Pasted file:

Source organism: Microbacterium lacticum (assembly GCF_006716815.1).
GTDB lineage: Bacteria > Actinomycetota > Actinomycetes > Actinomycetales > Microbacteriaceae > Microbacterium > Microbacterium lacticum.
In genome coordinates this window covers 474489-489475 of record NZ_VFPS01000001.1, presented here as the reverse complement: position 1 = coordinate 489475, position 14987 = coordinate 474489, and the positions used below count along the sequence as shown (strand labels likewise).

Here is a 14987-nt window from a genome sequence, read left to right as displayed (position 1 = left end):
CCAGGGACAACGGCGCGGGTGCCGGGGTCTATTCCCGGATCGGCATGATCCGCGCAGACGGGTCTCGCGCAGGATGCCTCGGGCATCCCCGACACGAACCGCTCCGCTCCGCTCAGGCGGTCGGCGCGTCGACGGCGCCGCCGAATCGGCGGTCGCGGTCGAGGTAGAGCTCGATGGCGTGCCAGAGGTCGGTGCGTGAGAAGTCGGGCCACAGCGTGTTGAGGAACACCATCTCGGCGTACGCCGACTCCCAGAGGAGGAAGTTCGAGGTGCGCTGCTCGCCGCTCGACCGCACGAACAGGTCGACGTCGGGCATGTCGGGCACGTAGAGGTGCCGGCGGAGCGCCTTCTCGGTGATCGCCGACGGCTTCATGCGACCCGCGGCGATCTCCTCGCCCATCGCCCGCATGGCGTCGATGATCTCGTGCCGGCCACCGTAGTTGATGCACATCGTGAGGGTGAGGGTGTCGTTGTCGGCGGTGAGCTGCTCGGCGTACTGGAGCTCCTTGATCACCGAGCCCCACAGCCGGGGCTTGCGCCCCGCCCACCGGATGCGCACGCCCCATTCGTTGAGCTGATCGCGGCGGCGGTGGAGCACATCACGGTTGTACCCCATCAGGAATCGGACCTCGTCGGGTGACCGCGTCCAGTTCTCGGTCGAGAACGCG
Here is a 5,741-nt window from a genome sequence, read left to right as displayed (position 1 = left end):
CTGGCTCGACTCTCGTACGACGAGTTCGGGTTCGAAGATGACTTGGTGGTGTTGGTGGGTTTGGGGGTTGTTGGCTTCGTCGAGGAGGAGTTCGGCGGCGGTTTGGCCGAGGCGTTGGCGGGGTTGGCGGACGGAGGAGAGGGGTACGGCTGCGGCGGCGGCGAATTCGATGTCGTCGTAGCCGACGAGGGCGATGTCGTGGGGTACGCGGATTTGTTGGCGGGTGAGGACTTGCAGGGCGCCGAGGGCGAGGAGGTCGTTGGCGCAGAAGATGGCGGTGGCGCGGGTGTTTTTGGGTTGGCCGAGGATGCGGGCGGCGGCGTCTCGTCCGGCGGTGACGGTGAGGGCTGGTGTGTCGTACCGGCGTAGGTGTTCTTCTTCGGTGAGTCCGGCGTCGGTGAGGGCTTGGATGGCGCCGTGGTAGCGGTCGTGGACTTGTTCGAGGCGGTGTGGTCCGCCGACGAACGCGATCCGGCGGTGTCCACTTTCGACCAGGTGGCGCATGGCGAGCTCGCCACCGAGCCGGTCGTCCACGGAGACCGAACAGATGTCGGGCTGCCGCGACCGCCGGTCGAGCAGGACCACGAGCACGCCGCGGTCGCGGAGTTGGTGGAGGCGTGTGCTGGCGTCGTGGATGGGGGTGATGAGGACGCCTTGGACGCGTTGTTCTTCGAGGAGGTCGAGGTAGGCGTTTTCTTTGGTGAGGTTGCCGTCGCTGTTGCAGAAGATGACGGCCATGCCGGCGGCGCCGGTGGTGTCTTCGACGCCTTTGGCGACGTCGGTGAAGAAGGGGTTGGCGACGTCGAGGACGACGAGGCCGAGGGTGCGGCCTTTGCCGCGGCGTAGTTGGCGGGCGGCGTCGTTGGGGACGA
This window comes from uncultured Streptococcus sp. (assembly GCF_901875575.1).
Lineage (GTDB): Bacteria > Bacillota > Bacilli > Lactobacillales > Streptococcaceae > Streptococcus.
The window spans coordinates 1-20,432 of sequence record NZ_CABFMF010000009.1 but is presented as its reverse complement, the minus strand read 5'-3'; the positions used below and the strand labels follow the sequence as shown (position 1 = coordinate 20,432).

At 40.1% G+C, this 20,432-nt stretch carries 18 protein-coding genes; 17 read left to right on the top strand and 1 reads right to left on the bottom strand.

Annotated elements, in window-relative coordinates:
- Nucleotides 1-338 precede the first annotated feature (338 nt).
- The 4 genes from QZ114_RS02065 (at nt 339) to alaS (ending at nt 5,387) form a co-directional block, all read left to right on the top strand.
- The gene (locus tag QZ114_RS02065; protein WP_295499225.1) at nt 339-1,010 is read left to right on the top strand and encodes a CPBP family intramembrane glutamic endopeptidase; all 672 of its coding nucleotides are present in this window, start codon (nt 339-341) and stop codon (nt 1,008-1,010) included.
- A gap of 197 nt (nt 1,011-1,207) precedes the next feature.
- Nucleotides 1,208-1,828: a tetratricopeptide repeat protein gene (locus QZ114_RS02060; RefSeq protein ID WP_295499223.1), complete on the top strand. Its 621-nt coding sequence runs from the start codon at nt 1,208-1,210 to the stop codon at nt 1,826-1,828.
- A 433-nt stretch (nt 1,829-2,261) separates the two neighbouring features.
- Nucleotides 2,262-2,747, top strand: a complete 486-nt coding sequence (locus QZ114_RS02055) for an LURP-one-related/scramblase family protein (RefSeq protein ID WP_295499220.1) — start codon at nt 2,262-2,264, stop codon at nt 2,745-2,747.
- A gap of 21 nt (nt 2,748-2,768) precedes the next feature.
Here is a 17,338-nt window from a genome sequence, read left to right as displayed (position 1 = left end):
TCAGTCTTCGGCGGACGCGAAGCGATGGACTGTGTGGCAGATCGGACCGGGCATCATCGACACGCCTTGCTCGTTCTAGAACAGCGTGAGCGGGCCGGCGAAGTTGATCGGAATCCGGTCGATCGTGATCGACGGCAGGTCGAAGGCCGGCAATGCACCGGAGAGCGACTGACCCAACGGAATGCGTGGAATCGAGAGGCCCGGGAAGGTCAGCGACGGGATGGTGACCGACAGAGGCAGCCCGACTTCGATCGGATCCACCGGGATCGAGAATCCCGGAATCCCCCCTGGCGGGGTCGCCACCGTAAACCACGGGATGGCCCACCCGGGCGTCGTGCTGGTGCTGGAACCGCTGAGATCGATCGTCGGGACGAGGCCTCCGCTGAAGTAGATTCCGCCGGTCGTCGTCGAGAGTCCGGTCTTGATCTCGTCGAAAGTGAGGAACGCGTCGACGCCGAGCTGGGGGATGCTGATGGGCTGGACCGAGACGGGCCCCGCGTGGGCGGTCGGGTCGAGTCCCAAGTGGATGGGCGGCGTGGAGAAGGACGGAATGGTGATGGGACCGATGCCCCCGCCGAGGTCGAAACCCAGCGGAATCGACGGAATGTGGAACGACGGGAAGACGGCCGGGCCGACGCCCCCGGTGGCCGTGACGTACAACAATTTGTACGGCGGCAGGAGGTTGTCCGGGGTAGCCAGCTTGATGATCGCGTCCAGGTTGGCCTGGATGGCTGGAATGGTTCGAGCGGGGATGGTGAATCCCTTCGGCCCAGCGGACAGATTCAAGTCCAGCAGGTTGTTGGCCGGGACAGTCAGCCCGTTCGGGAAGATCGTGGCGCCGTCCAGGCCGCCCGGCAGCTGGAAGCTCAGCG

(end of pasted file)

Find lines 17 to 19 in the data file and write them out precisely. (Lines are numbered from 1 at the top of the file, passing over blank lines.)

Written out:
- Nucleotides 1,208-1,828: a tetratricopeptide repeat protein gene (locus QZ114_RS02060; RefSeq protein ID WP_295499223.1), complete on the top strand. Its 621-nt coding sequence runs from the start codon at nt 1,208-1,210 to the stop codon at nt 1,826-1,828.
- A 433-nt stretch (nt 1,829-2,261) separates the two neighbouring features.
- Nucleotides 2,262-2,747, top strand: a complete 486-nt coding sequence (locus QZ114_RS02055) for an LURP-one-related/scramblase family protein (RefSeq protein ID WP_295499220.1) — start codon at nt 2,262-2,264, stop codon at nt 2,745-2,747.